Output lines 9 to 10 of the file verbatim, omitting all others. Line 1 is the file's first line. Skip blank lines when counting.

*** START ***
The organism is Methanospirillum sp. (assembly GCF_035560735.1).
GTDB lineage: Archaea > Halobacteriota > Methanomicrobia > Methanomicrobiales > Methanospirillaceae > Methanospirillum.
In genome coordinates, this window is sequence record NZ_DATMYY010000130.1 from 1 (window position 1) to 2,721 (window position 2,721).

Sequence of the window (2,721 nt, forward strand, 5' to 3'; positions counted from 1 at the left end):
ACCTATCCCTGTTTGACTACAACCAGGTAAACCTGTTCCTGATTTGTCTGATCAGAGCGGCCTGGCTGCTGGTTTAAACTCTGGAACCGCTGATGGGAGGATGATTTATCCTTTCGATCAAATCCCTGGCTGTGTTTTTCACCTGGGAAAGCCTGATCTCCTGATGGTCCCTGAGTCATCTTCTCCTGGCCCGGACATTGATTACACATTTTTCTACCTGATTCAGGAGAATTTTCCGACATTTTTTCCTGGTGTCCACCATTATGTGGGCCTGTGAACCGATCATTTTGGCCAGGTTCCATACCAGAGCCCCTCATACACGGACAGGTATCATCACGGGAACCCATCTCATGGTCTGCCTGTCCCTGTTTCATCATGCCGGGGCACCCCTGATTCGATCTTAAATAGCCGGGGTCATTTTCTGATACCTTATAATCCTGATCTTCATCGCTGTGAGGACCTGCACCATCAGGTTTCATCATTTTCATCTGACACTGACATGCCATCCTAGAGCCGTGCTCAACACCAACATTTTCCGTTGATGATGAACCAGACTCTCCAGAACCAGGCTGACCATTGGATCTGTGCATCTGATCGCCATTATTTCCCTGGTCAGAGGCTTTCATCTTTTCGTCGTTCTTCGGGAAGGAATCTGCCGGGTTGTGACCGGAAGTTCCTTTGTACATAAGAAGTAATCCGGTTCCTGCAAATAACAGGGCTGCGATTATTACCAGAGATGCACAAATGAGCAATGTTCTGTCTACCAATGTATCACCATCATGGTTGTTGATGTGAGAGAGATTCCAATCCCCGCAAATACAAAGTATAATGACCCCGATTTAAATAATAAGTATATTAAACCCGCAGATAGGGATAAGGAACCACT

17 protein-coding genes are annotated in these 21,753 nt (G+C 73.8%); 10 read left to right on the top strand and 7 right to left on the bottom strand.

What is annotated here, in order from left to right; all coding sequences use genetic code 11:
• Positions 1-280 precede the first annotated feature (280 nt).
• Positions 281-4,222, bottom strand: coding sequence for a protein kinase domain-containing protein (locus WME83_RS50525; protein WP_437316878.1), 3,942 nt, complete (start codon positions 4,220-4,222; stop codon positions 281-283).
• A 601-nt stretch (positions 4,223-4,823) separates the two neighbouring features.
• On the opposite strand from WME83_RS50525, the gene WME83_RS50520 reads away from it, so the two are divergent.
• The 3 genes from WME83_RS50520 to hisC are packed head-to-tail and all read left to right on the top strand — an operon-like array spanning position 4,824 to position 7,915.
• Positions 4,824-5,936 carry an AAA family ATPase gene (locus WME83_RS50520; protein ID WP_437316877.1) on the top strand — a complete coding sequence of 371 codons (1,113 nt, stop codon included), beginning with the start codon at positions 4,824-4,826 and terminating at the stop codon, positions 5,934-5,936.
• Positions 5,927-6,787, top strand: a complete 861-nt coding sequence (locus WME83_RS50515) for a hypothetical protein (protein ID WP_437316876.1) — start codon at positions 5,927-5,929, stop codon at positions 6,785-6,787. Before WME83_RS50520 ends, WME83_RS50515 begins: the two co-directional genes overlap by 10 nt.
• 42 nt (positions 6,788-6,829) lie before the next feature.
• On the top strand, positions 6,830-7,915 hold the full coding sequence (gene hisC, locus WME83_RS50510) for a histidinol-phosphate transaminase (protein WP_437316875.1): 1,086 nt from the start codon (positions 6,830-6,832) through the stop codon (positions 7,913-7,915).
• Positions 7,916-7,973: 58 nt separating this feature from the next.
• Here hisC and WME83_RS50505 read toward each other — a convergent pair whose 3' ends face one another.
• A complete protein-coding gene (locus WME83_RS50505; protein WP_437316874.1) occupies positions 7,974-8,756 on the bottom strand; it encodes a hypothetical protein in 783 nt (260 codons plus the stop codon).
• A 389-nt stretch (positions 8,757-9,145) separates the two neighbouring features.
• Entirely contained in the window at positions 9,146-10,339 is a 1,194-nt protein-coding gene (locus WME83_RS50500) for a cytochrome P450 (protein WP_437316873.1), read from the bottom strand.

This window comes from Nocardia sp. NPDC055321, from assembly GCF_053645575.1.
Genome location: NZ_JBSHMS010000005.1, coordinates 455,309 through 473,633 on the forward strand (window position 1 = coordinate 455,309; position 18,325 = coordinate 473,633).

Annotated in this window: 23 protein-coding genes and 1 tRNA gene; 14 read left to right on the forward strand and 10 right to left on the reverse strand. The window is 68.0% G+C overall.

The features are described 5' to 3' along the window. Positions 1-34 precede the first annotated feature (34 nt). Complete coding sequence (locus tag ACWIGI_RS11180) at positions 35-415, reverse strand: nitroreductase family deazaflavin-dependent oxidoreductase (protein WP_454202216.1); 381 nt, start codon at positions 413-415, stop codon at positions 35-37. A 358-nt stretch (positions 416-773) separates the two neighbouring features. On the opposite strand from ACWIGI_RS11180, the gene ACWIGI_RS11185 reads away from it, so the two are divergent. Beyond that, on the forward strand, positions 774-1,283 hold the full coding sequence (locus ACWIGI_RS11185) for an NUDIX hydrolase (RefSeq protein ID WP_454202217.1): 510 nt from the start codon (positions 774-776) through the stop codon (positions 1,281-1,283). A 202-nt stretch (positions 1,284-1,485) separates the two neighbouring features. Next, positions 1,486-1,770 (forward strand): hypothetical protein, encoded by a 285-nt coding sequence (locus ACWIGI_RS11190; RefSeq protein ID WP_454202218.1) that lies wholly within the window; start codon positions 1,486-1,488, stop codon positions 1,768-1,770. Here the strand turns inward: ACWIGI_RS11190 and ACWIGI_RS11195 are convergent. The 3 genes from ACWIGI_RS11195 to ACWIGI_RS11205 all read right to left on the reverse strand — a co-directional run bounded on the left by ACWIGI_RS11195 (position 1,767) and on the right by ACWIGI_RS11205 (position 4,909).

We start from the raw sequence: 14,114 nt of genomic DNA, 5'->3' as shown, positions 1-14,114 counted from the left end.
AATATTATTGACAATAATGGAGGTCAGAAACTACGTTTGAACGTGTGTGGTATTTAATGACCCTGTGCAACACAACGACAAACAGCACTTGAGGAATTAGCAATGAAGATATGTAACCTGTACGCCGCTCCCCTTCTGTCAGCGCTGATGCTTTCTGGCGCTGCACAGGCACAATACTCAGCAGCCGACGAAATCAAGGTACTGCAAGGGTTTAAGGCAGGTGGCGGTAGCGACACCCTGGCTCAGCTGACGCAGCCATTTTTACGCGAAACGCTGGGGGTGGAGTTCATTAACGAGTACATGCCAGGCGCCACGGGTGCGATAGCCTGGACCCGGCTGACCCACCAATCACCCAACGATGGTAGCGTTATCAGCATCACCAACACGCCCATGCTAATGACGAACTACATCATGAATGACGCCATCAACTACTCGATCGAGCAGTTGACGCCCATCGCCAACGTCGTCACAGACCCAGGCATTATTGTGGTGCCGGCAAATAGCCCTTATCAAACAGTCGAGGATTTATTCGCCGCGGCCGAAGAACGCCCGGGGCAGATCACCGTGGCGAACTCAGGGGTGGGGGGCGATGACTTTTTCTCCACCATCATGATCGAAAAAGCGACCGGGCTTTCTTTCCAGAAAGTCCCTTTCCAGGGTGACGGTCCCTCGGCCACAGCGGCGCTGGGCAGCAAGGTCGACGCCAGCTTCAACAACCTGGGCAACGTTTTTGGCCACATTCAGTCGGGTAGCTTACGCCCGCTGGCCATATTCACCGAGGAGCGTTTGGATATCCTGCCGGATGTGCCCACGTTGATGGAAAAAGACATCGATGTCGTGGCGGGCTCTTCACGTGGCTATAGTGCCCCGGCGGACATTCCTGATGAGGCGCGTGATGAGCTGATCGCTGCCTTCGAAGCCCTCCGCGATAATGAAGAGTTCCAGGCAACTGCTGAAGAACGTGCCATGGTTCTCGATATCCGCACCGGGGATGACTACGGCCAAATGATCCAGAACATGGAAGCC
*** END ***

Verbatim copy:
• Positions 281-4,222, bottom strand: coding sequence for a protein kinase domain-containing protein (locus WME83_RS50525; protein WP_437316878.1), 3,942 nt, complete (start codon positions 4,220-4,222; stop codon positions 281-283).
• A 601-nt stretch (positions 4,223-4,823) separates the two neighbouring features.